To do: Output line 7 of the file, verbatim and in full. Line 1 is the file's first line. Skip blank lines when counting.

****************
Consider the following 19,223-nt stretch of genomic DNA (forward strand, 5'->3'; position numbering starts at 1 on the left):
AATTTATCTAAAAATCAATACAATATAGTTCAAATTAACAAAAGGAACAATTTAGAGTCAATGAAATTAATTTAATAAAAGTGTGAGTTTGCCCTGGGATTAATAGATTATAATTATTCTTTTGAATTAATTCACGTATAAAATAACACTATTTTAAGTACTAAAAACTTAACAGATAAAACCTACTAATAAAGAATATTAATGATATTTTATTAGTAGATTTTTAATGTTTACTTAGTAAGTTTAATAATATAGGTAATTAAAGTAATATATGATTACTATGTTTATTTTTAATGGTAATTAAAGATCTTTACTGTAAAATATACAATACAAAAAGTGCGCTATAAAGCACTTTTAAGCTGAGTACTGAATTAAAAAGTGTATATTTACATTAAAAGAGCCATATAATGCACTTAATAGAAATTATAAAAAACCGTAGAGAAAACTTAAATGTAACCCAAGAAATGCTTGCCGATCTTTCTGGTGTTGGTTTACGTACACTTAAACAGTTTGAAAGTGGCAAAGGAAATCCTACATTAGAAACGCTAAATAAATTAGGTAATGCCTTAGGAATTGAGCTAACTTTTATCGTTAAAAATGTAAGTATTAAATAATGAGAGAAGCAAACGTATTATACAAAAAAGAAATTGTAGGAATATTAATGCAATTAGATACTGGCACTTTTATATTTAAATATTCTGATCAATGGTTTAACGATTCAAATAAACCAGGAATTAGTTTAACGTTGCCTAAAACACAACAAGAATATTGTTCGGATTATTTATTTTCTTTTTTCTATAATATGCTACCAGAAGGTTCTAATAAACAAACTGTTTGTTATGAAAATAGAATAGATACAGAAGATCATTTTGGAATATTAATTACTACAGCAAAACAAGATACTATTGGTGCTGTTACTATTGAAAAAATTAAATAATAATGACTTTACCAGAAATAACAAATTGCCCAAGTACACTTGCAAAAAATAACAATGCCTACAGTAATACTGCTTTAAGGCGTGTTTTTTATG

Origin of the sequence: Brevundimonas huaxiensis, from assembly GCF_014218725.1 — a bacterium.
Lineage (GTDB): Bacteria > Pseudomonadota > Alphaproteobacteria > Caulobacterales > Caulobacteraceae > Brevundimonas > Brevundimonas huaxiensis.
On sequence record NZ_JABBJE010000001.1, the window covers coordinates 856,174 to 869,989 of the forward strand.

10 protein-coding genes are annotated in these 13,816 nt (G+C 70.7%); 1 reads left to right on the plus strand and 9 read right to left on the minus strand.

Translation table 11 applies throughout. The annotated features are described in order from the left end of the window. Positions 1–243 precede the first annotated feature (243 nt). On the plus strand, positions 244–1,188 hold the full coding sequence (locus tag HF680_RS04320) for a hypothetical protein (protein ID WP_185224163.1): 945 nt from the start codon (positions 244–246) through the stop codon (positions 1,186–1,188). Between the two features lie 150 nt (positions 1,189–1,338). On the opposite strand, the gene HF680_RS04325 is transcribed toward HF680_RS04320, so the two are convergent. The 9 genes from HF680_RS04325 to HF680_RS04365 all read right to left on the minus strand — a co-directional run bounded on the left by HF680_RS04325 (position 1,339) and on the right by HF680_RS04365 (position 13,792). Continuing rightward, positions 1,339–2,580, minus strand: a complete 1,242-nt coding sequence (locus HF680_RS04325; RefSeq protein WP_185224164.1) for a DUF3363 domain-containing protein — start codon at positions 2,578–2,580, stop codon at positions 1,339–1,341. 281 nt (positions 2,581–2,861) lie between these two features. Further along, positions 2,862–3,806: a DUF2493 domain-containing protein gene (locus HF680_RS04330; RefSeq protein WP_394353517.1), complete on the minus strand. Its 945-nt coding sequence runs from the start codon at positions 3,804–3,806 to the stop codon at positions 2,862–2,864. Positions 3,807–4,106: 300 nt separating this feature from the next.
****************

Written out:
Translation table 11 applies throughout. The annotated features are described in order from the left end of the window. Positions 1–243 precede the first annotated feature (243 nt). On the plus strand, positions 244–1,188 hold the full coding sequence (locus tag HF680_RS04320) for a hypothetical protein (protein ID WP_185224163.1): 945 nt from the start codon (positions 244–246) through the stop codon (positions 1,186–1,188). Between the two features lie 150 nt (positions 1,189–1,338). On the opposite strand, the gene HF680_RS04325 is transcribed toward HF680_RS04320, so the two are convergent. The 9 genes from HF680_RS04325 to HF680_RS04365 all read right to left on the minus strand — a co-directional run bounded on the left by HF680_RS04325 (position 1,339) and on the right by HF680_RS04365 (position 13,792). Continuing rightward, positions 1,339–2,580, minus strand: a complete 1,242-nt coding sequence (locus HF680_RS04325; RefSeq protein WP_185224164.1) for a DUF3363 domain-containing protein — start codon at positions 2,578–2,580, stop codon at positions 1,339–1,341. 281 nt (positions 2,581–2,861) lie between these two features. Further along, positions 2,862–3,806: a DUF2493 domain-containing protein gene (locus HF680_RS04330; RefSeq protein WP_394353517.1), complete on the minus strand. Its 945-nt coding sequence runs from the start codon at positions 3,804–3,806 to the stop codon at positions 2,862–2,864. Positions 3,807–4,106: 300 nt separating this feature from the next.